Inventory, lb : 0
Hanaiguchi mushrooms are a classic umbrella-capped mushroom with a characteristically sticky cap and thin, semi-woody stem. The caps have a burnt orange lid with cream colored interior. The texture of the Hanaiguchi can be described as supple to firm. The aroma of the bolete relative is reminiscent of its origins: earthy and woodsy. When cooked, Hanaiguchi mushrooms release a garlic-pine aroma and have a rich and toasty, umami (savory) flavor.
Hanaiguchi mushrooms can be found in the fall, though the younger mushrooms can be found in the summer months.
Hanaiguchi mushrooms, botanical name Suillus grevillei, are wild, edible mushrooms that are harvested from the wild for consumption. Hanaiguchi mushrooms are harvested by mushroom hunters who fan out across heavily wooded areas in remote Japan, spending months at a time in mostly obscure and undocumented regions. This is a common practice among foragers throughout not just Japan, but throughout timber communities around the world.
Mushrooms contain more iron and potassium than most other foods. Many of the Suillus species contain thiaminase; excessive consumption can lead to a vitamin B1 deficiency over time.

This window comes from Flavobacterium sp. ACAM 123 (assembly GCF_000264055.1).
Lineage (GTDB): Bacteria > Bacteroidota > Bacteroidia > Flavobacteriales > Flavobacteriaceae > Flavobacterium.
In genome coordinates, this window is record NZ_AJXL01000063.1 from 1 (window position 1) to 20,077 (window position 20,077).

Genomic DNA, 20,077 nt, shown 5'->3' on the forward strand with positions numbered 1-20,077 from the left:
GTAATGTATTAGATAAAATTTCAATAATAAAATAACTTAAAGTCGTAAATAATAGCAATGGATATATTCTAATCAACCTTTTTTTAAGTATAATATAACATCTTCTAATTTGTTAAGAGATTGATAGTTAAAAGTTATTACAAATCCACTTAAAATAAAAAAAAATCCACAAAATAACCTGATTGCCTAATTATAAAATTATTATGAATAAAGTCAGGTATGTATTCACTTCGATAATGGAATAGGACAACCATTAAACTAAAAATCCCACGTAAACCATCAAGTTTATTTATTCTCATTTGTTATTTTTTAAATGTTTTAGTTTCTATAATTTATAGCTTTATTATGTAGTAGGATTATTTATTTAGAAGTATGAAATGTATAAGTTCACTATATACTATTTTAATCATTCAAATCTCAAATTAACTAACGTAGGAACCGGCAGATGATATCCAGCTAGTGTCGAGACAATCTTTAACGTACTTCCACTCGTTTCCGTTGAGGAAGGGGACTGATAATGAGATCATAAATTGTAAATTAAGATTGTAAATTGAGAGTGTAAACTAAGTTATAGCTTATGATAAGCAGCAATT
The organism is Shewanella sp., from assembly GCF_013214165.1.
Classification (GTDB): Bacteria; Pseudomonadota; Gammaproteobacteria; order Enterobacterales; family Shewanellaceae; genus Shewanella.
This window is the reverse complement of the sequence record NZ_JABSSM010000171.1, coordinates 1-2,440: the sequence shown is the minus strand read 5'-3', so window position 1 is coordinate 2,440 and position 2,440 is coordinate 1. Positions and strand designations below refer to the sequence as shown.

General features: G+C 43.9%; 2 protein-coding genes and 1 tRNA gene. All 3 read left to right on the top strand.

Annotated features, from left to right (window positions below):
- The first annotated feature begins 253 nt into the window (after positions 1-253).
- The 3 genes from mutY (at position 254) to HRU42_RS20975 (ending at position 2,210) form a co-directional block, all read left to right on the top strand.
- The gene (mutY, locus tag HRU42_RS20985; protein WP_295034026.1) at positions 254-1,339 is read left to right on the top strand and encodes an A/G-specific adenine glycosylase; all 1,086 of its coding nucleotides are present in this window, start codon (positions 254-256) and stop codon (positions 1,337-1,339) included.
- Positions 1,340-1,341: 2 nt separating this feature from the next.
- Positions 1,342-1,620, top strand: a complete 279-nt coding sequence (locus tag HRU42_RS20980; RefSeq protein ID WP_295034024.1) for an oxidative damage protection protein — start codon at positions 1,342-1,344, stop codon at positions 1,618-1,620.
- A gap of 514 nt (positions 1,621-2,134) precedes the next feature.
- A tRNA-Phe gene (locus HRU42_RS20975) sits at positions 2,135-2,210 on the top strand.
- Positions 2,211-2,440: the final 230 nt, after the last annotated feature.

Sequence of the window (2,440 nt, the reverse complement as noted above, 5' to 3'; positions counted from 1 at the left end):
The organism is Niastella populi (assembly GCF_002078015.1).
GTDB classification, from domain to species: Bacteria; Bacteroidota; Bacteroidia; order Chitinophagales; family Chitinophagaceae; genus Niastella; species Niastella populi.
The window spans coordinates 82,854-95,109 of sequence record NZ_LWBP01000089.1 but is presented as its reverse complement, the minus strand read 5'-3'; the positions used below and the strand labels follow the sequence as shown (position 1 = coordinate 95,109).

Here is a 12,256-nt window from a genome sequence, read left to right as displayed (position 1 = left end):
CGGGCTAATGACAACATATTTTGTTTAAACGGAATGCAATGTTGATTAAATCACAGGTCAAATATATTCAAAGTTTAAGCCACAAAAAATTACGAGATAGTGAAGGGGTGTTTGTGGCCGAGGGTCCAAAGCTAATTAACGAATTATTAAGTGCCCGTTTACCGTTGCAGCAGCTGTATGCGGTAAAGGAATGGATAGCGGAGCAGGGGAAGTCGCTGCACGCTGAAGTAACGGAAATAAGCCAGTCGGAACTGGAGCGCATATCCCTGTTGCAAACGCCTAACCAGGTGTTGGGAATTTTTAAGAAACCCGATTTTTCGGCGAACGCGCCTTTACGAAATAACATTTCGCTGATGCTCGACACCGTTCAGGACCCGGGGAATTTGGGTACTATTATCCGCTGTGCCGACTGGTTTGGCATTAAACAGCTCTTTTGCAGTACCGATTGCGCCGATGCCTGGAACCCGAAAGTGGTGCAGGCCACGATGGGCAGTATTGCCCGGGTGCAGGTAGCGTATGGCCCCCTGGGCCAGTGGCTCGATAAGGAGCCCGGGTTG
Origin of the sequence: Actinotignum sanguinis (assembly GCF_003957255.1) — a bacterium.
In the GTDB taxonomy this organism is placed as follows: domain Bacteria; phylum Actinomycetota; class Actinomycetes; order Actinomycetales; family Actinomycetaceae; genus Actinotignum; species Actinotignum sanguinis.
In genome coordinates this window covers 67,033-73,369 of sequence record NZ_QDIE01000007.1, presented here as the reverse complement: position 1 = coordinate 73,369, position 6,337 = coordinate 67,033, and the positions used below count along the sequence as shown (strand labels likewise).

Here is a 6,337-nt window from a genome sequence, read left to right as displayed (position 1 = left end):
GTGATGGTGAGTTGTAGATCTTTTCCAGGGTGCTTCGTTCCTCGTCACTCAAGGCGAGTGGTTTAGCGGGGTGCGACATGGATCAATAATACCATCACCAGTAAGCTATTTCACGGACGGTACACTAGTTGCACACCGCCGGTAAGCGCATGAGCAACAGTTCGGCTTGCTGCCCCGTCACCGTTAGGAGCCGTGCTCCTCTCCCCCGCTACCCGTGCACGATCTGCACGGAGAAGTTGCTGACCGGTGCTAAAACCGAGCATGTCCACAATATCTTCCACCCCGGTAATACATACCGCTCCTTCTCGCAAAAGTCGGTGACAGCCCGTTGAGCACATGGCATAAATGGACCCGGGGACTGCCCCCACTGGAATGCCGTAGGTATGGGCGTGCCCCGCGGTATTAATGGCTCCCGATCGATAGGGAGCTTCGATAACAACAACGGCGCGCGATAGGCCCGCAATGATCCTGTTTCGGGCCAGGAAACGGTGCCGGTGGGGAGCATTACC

Hanaiguchi mushrooms are quite typically known as a soup mushroom, especially utilized for miso soup. Familiar and complimentary pairings include fermented soy, chiles, garlic, ginger, leeks, shallots, and foods cooked over charcoal or wood, chicory, butter, vinegars, other foods rich in umanmi such as seaweed, cheese, beer, braised meat, fermented soy and scallops, and spices such as cardamon, cumin and smoked pimientos.
Japan consumes more Hanaiguchi mushrooms than anywhere else as it has one of the highest per capita mushroom consumption in the world. Most popular in the Nagano prefecture in Japan, Hanaiguchi mushrooms are called “Rikobou.”
Hanaiguchi mushrooms grow wild and most conspicuously on green carpets of moss within the Larch forests of Japan. The Hanaiguchi's flamboyant orange hues make them easier to spot among the emerald forest floor versus many other nondescript forest mushrooms. In the wild, bolder colors among mushrooms are actually a natural defense mechanism signaling "do not touch", regardless of their potential edibility. Though the Hanaiguchu mushroom begins fruiting in the summer months it doesn't truly develop until after the weather cools and rainfall has increased the fungi's fullest growing potential.